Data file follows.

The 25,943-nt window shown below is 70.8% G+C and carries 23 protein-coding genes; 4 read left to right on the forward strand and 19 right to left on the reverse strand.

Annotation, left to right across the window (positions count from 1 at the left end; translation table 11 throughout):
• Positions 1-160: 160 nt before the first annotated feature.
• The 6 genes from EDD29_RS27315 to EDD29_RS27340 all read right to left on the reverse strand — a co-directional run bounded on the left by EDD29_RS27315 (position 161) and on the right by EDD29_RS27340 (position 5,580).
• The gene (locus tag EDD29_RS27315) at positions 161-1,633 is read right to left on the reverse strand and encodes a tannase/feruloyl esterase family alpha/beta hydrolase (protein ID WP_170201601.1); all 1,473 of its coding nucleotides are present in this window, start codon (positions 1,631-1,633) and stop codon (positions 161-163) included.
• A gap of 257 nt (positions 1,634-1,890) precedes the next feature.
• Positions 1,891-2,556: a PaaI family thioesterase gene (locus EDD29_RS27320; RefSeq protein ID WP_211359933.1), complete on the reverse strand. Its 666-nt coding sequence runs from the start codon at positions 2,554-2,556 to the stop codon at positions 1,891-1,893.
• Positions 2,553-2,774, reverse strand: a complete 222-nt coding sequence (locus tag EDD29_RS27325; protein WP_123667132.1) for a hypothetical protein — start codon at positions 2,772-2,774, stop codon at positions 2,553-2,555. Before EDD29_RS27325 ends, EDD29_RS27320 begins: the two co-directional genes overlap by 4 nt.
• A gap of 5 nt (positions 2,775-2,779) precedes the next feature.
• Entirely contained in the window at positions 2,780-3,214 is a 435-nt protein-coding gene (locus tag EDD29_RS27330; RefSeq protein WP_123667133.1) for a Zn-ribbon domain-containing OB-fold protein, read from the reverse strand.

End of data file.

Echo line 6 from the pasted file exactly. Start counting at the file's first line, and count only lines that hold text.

• A gap of 257 nt (positions 1,634-1,890) precedes the next feature.